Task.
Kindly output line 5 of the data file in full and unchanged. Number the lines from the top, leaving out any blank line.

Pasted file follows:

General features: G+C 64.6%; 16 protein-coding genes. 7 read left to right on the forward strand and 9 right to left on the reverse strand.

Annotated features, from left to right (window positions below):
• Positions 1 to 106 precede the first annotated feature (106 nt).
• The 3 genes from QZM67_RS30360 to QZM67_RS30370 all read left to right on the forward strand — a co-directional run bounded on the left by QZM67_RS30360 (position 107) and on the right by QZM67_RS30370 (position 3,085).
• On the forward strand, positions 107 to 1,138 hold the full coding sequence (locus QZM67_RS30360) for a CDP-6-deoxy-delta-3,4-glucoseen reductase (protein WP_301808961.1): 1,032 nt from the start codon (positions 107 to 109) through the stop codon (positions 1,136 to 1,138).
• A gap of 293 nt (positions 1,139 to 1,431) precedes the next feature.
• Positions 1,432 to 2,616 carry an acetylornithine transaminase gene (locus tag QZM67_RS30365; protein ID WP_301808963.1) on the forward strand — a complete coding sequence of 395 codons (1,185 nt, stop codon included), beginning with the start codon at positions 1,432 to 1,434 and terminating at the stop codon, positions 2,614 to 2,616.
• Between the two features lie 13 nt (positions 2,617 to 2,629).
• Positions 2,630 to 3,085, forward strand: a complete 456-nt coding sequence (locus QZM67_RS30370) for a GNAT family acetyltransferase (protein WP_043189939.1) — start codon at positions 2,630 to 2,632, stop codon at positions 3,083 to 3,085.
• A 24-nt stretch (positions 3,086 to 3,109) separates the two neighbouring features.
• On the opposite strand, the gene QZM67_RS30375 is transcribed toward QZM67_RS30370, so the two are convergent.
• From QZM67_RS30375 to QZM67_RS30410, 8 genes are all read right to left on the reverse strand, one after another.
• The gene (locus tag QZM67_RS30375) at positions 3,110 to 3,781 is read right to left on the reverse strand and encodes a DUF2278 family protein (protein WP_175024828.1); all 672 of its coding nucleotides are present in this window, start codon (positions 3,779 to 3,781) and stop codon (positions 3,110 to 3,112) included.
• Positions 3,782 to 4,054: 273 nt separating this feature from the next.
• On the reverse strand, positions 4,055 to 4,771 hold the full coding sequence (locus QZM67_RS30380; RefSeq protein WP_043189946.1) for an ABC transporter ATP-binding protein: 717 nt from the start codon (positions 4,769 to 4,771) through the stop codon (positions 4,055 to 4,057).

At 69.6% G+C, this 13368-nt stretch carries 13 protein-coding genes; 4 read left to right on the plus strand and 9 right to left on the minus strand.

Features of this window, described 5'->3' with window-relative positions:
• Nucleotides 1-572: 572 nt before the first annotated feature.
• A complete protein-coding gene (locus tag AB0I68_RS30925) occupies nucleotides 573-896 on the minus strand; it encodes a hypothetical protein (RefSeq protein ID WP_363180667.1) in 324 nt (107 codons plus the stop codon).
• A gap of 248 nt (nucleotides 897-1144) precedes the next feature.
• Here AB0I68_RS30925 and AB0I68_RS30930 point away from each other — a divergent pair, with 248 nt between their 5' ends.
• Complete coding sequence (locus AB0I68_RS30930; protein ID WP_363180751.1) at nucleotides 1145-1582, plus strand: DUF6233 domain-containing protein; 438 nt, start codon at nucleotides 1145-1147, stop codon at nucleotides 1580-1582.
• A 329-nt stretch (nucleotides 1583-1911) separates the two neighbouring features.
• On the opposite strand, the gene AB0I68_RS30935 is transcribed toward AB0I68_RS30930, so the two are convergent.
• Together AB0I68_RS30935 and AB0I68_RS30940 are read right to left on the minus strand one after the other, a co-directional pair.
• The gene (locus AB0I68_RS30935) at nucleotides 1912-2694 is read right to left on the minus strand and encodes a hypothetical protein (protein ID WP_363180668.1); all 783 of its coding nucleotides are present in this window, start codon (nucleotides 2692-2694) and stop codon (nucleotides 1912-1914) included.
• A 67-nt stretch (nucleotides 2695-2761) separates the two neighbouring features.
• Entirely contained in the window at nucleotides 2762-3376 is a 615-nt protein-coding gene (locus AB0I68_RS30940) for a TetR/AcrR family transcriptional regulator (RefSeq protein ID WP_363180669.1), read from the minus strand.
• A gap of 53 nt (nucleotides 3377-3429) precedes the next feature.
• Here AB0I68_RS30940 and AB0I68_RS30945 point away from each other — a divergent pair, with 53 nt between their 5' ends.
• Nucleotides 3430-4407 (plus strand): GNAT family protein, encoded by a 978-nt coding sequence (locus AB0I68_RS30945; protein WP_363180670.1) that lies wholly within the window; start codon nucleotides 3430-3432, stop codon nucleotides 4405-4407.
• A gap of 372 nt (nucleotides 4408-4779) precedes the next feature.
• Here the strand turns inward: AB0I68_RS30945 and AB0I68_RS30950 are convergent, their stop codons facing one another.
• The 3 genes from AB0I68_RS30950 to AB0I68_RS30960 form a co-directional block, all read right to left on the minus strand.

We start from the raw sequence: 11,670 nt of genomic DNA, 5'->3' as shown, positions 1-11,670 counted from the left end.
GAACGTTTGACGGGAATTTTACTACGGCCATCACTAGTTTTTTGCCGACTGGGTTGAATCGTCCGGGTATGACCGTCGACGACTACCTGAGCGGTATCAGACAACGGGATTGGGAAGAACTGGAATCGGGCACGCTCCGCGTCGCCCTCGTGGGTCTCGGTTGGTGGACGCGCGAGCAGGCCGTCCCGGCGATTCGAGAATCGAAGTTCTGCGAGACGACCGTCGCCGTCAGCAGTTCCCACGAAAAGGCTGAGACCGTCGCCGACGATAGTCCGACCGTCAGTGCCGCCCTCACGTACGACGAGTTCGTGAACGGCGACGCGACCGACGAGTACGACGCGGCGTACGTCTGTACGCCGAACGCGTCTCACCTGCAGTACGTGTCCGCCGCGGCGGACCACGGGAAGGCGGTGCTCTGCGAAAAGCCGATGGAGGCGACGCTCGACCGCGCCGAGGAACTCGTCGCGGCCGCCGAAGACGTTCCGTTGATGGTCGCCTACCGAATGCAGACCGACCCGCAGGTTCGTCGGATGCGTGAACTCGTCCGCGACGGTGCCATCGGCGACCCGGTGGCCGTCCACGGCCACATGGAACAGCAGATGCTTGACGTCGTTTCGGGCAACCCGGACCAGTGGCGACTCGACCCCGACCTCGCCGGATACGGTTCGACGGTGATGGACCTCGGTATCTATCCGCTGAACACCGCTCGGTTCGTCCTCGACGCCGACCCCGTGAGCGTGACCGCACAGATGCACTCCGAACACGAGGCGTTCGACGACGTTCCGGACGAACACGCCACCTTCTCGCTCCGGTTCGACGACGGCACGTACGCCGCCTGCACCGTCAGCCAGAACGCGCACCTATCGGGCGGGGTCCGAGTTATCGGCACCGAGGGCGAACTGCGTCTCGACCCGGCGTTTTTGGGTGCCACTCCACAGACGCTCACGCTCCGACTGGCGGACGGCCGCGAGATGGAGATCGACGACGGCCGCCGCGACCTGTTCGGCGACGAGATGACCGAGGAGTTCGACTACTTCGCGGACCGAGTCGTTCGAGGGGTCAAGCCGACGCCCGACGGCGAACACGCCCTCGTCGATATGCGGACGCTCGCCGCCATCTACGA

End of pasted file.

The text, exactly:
• On the forward strand, positions 107 to 1,138 hold the full coding sequence (locus QZM67_RS30360) for a CDP-6-deoxy-delta-3,4-glucoseen reductase (protein WP_301808961.1): 1,032 nt from the start codon (positions 107 to 109) through the stop codon (positions 1,136 to 1,138).